CANALS. Santee Canal. This canal was completed in 1802. Length 22 miles, extending from the Santee to Cooper's river. Width at the surface of the water, 32 feet, at bottom, 20; depth, 4 feet. From the Santee, the ground rises 35 feet to the summit level, which is overcome by 4 locks. Towards Cooper's river the descent is 68 feet, overcome by nine locks. The locks are 60 feet long by 10 wide. Cost, $650,667. This enterprise is said to have proved disastrous to those engaged in it. By means of Dreln and Lorick's Canals, Saluda and Broad rivers, and Saluda and Columbia Canals, navigation is continued from the Santee river to Columbia.

Winyaw Canal unites the Santee river with Winyaw bay. Length, 10 miles. RAIL-ROADS. The Charleston and Hamburg Rail-road, extending from the city of Charleston to Hamburg, on Savannah river, opposite to Au

gusta, is now far advanced in its construction. The whole length of the rail-road, when completed, will be about 135 miles. It is expected that it will be entirely finished early in 1833; and there are now several locomotive cars employed upon it for the conveyance of passengers, and produce of various kinds. The mail, for Columbia, is conveyed on the rail-road, over the first 15 miles from Charleston. The entire cost of its construction is estimated at $700,000. It is constructed of wood, with tracks of iron, and is intended for steam locomotive engines. This rail-road was undertaken by the South Carolina Canal and Rail-road Company, aided by the state. A second rail-road of about the same length, extending from Charleston to Columbia, is embraced among the objects of the Company.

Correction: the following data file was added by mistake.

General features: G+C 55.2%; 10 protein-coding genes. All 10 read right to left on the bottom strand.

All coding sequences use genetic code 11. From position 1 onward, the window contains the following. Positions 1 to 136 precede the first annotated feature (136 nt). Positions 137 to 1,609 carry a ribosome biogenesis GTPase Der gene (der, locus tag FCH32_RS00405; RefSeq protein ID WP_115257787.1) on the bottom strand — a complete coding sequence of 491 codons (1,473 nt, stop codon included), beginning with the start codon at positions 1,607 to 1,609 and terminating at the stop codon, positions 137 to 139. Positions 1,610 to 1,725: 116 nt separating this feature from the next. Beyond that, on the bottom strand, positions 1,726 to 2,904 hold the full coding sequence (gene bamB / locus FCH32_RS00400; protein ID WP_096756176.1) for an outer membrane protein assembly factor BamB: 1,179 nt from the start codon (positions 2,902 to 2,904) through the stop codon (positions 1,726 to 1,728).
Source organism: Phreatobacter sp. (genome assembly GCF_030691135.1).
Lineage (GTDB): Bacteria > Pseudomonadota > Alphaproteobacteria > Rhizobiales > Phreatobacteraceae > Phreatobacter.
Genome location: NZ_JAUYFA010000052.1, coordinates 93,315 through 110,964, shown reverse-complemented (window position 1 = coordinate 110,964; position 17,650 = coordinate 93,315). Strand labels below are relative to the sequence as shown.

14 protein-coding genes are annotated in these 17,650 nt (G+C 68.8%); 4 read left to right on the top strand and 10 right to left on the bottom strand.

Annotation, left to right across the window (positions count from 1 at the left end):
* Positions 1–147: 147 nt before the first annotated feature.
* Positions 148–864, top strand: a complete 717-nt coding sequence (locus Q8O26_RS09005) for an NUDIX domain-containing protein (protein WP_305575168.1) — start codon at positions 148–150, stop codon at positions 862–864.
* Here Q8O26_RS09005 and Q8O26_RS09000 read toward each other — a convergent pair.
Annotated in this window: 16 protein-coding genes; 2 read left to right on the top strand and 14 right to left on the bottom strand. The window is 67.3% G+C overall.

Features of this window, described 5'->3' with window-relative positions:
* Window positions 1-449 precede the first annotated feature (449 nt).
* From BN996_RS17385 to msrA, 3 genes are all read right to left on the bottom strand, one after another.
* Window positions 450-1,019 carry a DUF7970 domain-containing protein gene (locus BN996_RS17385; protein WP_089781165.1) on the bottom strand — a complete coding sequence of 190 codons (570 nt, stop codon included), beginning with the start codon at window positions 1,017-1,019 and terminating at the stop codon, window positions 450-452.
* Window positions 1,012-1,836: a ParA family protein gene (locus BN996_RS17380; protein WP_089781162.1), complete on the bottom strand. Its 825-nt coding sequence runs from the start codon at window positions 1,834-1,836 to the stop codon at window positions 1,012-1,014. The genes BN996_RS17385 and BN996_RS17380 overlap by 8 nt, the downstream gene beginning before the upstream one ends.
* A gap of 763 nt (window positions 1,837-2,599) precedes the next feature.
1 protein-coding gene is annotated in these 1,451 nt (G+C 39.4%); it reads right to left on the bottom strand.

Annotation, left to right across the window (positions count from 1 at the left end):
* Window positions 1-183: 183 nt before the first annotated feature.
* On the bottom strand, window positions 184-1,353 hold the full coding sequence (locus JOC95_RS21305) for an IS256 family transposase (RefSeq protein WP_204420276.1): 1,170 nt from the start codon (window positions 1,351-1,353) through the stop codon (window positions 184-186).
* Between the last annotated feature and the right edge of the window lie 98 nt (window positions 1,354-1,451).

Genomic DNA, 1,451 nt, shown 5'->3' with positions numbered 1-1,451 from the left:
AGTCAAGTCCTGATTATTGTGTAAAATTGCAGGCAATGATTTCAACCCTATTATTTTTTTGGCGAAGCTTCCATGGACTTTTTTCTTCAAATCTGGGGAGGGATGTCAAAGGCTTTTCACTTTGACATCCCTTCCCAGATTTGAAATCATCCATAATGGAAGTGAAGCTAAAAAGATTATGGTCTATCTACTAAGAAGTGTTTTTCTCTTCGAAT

E. Hamilton,
John Williams,

I. Bethune,

T. B. Howard,
Thomas Stocks,
Asbury Hall,

The Senate consists

William H. Crawford,
Thaddeus G. Holt,
William Law,

Charles Doughurty,
Lucius Q. C. Lamar,
Christopher B. Strong,

Lot Warren,

Walter T. Colquitt,



Governor; term of office expires Nov. 1833, $3,000
Secretary of State,



Surveyor General,


Comptroller General,


President of the Senate,

Speaker of the House of Representatives.

of 78 members; the House of Representatives of 185.

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Inferior Court.